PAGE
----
Quintinshill Remembered

The worst railway disaster in Britain happened 100 years ago – at 0649 on 22 May 1915.   The Scottish Government has included the disaster in its Official Commemoration Programme for 2015. Quintinshill was the name of a signal box midway between Gretna Junction and Kirkpatrick boxes and is just north of Gretna Green village.    The main function of the box was to control the access to long loops which could hold freight or slow trains allowing expresses to pass through at speed.  The accident was caused by a combination of factors involving the irregular operation of the signalling by two signallers.   Five trains were involved, and a sixth narrowly missed involvement in the disaster.

The night and day shift signalmen were meant to end/start their shifts at 0600 but the box was isolated and a mile-long walk alongside the tracks was involved so the men arranged that the day shift man would come on the down local which reached the box at about 0630.    On the fateful day the 0450 Carlisle to the north goods was in the down loop and an empty coal train occupied the up loop.    The local stopped on the down main line but the late running London to Edinburgh express was bearing down on Quintinshill and there was nowhere for the local to go to get out of the way.    The night shift signalman told the local to reverse over a crossover and stand on the up main line to allow the Edinburgh train to rush through some 30 minutes late.    The day shift signalman arrived off the local and the two men chatted and as a result the night shift signalman forgot to put collars on the signal levers protecting the local.    With the collars in place the road could not have been set for any Up train.      Next on the scene was a troop train that had started out at 0345 from Larbert in Central Scotland and was heading for Liverpool carrying over 200 soldiers heading for Gallipoli.  Military trains had to be given top priority so the day shift signalman set the road clear for the troop train not realising that the local was blocking the way.    Had the collars been in place the road could not have been set for the troop train and the disaster would have been avoided.      The troop train ran into the local and some of the elderly wooden coaches sustained severe damage with wreckage spilling over the down main line.    A few minutes later the London to Glasgow night express running 30 minutes late crashed into the wreckage which exploded into a horrific inferno.    The wooden coaches had gas lighting using gas held in massive cylinders some of which had been ruptured.      In all 216 people died at the scene or soon after in the hospital in Carlisle.    Many were so badly burned that they could not be identified and a mass grave for all the victims was used in Edinburgh.    The signalmen were found guilty of culpable homicide and served long terms in prison.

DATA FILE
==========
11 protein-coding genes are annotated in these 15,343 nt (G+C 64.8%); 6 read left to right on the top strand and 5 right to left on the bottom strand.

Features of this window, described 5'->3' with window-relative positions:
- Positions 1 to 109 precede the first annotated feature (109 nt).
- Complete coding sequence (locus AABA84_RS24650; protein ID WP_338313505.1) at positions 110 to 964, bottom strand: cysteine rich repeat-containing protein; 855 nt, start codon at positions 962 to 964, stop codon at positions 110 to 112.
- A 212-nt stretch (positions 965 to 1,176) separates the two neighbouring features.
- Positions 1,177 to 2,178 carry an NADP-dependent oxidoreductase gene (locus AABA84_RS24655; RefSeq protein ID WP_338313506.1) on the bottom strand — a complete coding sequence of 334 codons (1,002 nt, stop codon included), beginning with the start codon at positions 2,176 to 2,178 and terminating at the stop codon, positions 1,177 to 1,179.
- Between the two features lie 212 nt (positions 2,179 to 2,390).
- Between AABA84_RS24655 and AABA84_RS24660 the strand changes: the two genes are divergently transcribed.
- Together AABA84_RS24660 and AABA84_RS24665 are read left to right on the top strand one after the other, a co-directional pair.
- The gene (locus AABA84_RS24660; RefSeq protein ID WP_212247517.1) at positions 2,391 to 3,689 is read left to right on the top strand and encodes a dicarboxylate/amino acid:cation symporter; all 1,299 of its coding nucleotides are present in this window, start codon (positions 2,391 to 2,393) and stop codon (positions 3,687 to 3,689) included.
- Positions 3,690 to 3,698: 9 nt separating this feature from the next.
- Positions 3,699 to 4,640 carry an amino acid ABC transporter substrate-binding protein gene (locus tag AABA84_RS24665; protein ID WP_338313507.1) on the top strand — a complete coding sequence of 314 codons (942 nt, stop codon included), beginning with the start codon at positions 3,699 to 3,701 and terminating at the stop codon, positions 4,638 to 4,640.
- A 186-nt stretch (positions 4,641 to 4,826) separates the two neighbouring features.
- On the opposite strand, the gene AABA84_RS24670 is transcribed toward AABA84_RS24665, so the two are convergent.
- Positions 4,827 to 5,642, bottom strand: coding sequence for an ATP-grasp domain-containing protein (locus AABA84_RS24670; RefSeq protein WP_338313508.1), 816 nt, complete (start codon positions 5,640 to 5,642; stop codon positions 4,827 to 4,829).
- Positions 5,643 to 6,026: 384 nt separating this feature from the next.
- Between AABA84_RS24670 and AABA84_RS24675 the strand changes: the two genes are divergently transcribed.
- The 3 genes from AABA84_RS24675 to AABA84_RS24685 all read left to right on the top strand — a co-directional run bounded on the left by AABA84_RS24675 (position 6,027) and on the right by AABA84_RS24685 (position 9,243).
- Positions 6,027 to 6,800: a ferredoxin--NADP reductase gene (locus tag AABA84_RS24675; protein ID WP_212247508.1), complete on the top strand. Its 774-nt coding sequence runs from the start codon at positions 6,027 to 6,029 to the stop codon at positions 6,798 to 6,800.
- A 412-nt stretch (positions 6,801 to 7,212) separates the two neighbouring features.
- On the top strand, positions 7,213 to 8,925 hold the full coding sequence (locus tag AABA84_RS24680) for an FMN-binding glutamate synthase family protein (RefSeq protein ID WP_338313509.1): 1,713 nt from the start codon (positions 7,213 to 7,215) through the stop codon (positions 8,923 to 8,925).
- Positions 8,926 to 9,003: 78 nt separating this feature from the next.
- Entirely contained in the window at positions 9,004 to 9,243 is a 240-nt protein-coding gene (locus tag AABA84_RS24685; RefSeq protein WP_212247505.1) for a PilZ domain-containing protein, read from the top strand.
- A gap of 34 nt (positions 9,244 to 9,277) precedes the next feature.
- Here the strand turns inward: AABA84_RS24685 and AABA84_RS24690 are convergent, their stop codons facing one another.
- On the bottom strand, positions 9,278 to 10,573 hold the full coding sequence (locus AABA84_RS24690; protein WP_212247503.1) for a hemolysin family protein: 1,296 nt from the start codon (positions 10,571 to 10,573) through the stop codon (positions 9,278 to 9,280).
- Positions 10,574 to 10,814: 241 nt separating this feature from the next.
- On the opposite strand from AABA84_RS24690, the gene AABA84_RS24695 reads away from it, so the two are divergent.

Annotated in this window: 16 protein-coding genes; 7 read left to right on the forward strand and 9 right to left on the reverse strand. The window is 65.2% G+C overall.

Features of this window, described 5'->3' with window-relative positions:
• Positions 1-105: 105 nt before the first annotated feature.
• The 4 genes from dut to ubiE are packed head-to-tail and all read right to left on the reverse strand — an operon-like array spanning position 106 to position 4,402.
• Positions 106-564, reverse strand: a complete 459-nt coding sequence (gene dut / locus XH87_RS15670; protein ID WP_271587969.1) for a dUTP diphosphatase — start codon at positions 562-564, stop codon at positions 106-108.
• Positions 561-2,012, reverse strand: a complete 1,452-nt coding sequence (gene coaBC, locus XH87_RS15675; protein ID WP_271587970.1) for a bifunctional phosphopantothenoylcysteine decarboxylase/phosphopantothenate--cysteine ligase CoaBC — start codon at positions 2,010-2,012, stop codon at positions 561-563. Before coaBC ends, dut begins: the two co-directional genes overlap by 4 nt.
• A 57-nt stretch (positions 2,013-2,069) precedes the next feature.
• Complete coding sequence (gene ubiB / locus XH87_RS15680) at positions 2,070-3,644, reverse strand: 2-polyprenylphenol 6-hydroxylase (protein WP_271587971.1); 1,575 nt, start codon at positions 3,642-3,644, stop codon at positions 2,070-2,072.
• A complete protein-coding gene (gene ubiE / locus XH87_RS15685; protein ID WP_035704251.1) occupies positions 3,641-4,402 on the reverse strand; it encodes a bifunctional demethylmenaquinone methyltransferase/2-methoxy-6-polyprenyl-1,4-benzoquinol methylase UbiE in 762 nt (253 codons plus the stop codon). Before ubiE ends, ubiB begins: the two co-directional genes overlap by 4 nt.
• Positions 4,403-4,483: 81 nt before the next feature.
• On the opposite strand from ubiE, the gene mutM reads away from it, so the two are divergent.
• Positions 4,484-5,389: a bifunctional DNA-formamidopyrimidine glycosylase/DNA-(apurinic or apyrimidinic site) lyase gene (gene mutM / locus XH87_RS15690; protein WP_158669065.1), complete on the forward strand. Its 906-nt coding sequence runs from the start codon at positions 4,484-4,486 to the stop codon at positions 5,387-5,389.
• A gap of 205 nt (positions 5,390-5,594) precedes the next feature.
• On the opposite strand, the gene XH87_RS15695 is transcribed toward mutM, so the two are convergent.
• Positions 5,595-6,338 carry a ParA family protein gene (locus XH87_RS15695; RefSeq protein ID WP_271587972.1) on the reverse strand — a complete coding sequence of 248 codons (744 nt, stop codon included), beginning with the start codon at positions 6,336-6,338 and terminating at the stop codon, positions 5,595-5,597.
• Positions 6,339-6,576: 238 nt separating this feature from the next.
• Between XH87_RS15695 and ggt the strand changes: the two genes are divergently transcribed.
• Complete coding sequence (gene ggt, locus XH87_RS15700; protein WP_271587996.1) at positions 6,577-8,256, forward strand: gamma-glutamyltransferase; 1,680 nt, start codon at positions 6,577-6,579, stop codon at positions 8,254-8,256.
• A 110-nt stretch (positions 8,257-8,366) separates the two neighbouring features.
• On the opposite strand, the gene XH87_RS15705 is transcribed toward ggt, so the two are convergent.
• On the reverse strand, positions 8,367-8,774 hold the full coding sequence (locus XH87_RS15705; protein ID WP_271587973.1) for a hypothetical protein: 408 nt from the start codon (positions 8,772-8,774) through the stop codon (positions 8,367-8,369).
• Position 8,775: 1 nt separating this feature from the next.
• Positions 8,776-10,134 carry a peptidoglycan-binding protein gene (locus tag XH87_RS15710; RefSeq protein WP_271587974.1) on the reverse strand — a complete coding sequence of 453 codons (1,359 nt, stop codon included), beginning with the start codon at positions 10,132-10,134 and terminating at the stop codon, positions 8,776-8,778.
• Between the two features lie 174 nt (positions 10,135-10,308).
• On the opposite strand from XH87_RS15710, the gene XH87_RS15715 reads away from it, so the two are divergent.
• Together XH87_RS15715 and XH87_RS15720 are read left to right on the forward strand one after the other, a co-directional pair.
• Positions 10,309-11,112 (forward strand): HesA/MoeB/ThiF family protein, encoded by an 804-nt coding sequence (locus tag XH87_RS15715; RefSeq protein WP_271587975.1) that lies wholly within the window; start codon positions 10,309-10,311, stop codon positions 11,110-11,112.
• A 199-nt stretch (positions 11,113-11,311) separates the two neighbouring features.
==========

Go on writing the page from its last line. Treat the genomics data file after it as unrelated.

On the centenary day ceremonies are being held across Scotland.   Wreathes are being laid at Larbert station, at the barracks of the Royal Scots in Leith, at Rosebank Cemetery in Edinburgh, and in churches in Leith and Gretna, while the son of a survivor will lay a wreath at Quintinshill itself.    Thanks to electrification trains now rush past this spot at 100 mph making it difficult to catch sight of the Quintinshill name board beside the track.    There will be military parades in Gretna and Edinburgh.    No list of the names of those killed has been erected anywhere until now but a Roll of Honour is to be unveiled on 22 May in Gretna Old Parish Church with the entire community, including children, involved.      A tree will be planted close to the War Memorial and a specially written poem commemorating the disaster will be read.
Iain Frew

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